Like so many families who have been affected by melanoma and have also started foundations and march's in all the states these past five years, we are all working towards a goal to give melanoma a voice and most importantly for all to understand the importance of early detection.

THE MARCH:

The March was designed to remember all our loved ones and a ‘voice’ for education and awareness, but it soon emerged that the March was also a much-needed avenue for people touched or struck by melanoma to come together, to recognise, understand and support each other.  It was that rare chance to feel a friendship between melanoma sufferers, because all too often melanoma is misunderstood by the victim’s friends and/or family, and just taken to mean a ‘funny mole’ instead of an aggressive and lethal cancer.  Hearing and Understanding melanoma are usually two different things.  Tragically for some families and friends, the March is also a chance to remember and grieve those lost to melanoma.  I remember we had people in wheelchairs who marched with us one year, but were not here the next. Over the years, the March has waxed and waned in its support, 2009 was a particularly difficult year with the terrible Victorian bushfire's taking people’s focus, but we’ve seen the march reach large numbers, especially when we had the support of Julia Morris and David Hobson in 2008. We look forward to even more support in the future.  While it’s still in its ‘infancy’ we look forward to getting to the point where it is a National March day; of education, support and remembrance.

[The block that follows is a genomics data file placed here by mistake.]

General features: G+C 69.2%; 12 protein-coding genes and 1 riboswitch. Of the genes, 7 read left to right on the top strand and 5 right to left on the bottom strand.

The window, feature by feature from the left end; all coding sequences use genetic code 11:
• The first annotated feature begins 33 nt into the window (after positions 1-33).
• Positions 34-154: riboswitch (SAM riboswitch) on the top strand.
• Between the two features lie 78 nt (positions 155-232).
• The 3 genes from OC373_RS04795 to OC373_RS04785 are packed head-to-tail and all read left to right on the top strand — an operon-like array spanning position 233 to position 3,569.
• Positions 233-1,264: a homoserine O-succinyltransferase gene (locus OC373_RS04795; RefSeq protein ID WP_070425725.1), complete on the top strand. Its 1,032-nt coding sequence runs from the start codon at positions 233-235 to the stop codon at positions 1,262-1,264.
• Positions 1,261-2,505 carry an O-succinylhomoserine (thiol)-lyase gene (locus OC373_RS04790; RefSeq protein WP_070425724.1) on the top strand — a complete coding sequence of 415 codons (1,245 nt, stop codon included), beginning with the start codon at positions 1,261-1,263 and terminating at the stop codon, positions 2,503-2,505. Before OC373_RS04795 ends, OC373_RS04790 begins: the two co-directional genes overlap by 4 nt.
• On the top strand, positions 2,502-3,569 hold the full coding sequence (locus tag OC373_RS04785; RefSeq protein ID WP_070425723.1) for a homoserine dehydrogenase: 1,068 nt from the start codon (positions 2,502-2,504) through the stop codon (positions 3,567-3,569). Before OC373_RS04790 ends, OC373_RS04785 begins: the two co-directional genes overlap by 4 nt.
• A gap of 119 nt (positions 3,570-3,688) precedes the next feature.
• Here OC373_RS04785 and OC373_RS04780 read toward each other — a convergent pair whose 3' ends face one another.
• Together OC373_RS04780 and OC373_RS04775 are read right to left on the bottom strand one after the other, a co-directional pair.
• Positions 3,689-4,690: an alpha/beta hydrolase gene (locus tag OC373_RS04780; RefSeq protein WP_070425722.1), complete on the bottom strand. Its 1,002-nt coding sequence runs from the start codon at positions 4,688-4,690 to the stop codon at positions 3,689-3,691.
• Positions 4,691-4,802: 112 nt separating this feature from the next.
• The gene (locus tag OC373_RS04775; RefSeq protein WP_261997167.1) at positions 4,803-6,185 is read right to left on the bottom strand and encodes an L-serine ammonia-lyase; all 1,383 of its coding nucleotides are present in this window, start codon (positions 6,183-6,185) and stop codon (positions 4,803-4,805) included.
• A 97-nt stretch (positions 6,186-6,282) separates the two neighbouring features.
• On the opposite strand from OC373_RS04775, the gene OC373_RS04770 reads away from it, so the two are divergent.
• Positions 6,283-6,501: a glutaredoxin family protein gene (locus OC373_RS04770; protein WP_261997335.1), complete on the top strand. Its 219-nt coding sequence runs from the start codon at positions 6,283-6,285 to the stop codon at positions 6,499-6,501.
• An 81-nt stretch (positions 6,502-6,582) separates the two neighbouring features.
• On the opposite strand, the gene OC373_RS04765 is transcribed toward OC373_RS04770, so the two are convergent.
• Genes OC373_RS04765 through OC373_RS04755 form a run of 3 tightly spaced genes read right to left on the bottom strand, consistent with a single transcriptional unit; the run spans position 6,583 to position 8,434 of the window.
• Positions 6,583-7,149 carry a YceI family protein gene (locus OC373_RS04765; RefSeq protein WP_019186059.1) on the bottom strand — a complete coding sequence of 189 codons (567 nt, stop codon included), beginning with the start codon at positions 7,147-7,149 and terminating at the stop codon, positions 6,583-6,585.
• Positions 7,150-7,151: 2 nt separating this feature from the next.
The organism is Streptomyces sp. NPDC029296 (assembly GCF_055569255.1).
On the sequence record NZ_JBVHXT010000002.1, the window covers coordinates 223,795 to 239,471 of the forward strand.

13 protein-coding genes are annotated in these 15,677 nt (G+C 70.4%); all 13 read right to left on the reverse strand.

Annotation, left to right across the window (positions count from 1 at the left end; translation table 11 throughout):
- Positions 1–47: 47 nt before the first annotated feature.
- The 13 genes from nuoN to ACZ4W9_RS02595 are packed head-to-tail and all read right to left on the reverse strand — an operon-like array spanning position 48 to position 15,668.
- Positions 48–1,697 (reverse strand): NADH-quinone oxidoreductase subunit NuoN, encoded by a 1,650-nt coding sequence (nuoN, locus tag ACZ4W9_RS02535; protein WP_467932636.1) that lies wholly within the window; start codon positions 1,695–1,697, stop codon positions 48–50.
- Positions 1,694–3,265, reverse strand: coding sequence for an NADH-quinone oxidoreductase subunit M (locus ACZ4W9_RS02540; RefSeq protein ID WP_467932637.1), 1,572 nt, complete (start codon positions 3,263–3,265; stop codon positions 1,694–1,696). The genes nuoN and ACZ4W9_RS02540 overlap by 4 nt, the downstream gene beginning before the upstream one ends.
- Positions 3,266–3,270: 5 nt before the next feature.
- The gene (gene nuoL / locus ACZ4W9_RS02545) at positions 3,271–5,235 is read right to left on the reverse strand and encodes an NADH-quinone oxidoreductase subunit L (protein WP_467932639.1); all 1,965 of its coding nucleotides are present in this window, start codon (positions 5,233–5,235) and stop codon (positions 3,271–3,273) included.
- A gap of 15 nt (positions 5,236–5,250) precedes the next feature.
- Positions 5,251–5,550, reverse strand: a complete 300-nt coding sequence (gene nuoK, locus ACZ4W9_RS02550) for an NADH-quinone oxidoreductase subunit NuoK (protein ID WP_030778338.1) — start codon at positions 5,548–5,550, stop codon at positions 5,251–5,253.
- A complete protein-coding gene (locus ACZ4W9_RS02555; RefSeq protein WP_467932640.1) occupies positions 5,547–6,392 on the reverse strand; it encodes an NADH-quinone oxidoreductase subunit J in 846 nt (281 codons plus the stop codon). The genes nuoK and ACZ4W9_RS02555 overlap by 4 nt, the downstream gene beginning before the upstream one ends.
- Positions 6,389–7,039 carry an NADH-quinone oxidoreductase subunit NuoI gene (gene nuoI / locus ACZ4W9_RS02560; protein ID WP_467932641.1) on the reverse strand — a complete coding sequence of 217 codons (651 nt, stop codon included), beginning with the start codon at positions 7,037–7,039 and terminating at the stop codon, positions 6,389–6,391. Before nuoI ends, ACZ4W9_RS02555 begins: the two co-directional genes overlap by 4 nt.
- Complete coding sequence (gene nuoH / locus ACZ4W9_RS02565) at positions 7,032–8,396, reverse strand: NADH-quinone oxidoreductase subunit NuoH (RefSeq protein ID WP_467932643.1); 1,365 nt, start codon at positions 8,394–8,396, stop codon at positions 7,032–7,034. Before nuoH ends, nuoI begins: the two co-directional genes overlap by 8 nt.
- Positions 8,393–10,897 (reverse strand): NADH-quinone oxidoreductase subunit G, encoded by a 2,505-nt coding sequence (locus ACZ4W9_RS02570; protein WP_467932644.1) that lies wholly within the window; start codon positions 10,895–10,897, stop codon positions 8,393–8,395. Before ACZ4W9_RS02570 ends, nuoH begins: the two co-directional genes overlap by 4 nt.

INVOLVEMENT:

Over the years, it’s been amazing  to see the number and range of people affected by melanoma, step out for this day together.  We’ve seen regular groups  Like friends and family of Richarda  and Pandora’s family and friends joining us in 2011 together with her in a wheelchair. Last year we had a very large group of family and friends remembering Matt.

Julia Morris, Jay Allen and in 2013 Samantha Stynes have also Lent their support over the years, all touched by this very real cancer.

THE HAND OVER:

After 6 years and humble beginnings with MARCH for MELANOMA, now MARCH against MELANOMA, I felt this baby had grown up and was ready to go to the next stage of her development.  I feel confident to hand over the March to the Skin and Cancer Foundation Inc, and under its network, it will grow and prosper.  The Foundation’s members are experts in their field and carry out the critical role of training and supporting future dermatologists including research. 

THE MESSAGE:

I hope the message from the MARCH Against MELANOMA is that you simply need to be ‘Alert’ .. ‘Aware’ .. and ‘Active’ in dealing with melanoma on yourself, and your loved ones.  I look forward to the day the message in the media is that ‘Natural Skin’ and not ‘Tanned Skin’ is beautiful.  They still have a long way to go.

As we all know Australia has the highest rate of melanoma in the world.  And our skin is, after all, our largest organ.

I would like to thank my family and all our friends who volunteered and worked hard to make this special event a success these past 7 years.

I am always quoting Gandhi when he said, - "The future depends on what we do in the present"

   

                                            2012                                           2013, 2014

                                

 

 

 

 

SPONSORS

Supporting Melanoma and Skin Cancer